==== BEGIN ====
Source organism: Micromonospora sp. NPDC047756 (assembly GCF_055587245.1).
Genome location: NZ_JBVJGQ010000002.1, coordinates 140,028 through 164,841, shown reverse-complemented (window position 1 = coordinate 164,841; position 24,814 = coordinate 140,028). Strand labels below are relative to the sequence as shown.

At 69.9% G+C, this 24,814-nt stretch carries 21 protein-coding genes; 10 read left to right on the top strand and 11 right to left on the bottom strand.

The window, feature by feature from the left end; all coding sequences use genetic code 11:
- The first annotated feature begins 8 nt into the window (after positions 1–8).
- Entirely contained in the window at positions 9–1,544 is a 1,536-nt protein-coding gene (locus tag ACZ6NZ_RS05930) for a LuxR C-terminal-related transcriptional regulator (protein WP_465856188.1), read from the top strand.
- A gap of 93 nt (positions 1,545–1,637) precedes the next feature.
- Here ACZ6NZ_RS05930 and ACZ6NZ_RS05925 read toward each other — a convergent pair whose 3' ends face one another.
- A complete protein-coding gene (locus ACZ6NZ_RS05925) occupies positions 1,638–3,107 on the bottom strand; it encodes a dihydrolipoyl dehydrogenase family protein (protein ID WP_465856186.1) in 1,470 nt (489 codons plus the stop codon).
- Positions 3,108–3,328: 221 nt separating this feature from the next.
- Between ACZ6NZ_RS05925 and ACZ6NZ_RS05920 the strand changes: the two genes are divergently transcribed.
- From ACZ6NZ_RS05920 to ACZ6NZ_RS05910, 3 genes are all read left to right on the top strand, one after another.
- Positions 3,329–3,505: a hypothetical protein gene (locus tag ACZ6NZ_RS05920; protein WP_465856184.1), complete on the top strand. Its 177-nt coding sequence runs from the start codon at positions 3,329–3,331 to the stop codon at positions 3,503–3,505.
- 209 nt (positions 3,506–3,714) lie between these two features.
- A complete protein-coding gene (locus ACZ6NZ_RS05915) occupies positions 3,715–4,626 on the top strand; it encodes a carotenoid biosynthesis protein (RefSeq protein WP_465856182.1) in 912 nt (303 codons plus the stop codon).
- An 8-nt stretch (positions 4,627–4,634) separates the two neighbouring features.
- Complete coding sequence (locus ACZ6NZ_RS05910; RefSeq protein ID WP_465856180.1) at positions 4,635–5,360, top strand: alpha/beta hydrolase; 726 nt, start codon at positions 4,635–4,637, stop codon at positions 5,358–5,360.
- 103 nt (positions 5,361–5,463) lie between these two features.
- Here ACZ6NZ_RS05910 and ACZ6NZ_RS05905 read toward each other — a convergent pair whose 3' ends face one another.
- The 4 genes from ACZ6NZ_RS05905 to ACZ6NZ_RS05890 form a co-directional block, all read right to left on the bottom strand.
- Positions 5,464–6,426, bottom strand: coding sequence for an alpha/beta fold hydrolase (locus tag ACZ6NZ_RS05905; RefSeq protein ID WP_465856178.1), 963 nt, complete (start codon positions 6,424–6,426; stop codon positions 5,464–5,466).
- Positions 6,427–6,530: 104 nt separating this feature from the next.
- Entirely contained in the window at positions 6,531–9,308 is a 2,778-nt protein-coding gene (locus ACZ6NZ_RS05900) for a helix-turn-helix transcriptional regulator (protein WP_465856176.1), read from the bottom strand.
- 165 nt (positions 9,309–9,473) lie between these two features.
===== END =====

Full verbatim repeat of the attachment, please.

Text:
Source organism: Micromonospora sp. NPDC047756 (assembly GCF_055587245.1).
Genome location: NZ_JBVJGQ010000002.1, coordinates 140,028 through 164,841, shown reverse-complemented (window position 1 = coordinate 164,841; position 24,814 = coordinate 140,028). Strand labels below are relative to the sequence as shown.

At 69.9% G+C, this 24,814-nt stretch carries 21 protein-coding genes; 10 read left to right on the top strand and 11 right to left on the bottom strand.

The window, feature by feature from the left end; all coding sequences use genetic code 11:
- The first annotated feature begins 8 nt into the window (after positions 1–8).
- Entirely contained in the window at positions 9–1,544 is a 1,536-nt protein-coding gene (locus tag ACZ6NZ_RS05930) for a LuxR C-terminal-related transcriptional regulator (protein WP_465856188.1), read from the top strand.
- A gap of 93 nt (positions 1,545–1,637) precedes the next feature.
- Here ACZ6NZ_RS05930 and ACZ6NZ_RS05925 read toward each other — a convergent pair whose 3' ends face one another.
- A complete protein-coding gene (locus ACZ6NZ_RS05925) occupies positions 1,638–3,107 on the bottom strand; it encodes a dihydrolipoyl dehydrogenase family protein (protein ID WP_465856186.1) in 1,470 nt (489 codons plus the stop codon).
- Positions 3,108–3,328: 221 nt separating this feature from the next.
- Between ACZ6NZ_RS05925 and ACZ6NZ_RS05920 the strand changes: the two genes are divergently transcribed.
- From ACZ6NZ_RS05920 to ACZ6NZ_RS05910, 3 genes are all read left to right on the top strand, one after another.
- Positions 3,329–3,505: a hypothetical protein gene (locus tag ACZ6NZ_RS05920; protein WP_465856184.1), complete on the top strand. Its 177-nt coding sequence runs from the start codon at positions 3,329–3,331 to the stop codon at positions 3,503–3,505.
- 209 nt (positions 3,506–3,714) lie between these two features.
- A complete protein-coding gene (locus ACZ6NZ_RS05915) occupies positions 3,715–4,626 on the top strand; it encodes a carotenoid biosynthesis protein (RefSeq protein WP_465856182.1) in 912 nt (303 codons plus the stop codon).
- An 8-nt stretch (positions 4,627–4,634) separates the two neighbouring features.
- Complete coding sequence (locus ACZ6NZ_RS05910; RefSeq protein ID WP_465856180.1) at positions 4,635–5,360, top strand: alpha/beta hydrolase; 726 nt, start codon at positions 4,635–4,637, stop codon at positions 5,358–5,360.
- 103 nt (positions 5,361–5,463) lie between these two features.
- Here ACZ6NZ_RS05910 and ACZ6NZ_RS05905 read toward each other — a convergent pair whose 3' ends face one another.
- The 4 genes from ACZ6NZ_RS05905 to ACZ6NZ_RS05890 form a co-directional block, all read right to left on the bottom strand.
- Positions 5,464–6,426, bottom strand: coding sequence for an alpha/beta fold hydrolase (locus tag ACZ6NZ_RS05905; RefSeq protein ID WP_465856178.1), 963 nt, complete (start codon positions 6,424–6,426; stop codon positions 5,464–5,466).
- Positions 6,427–6,530: 104 nt separating this feature from the next.
- Entirely contained in the window at positions 6,531–9,308 is a 2,778-nt protein-coding gene (locus ACZ6NZ_RS05900) for a helix-turn-helix transcriptional regulator (protein WP_465856176.1), read from the bottom strand.
- 165 nt (positions 9,309–9,473) lie between these two features.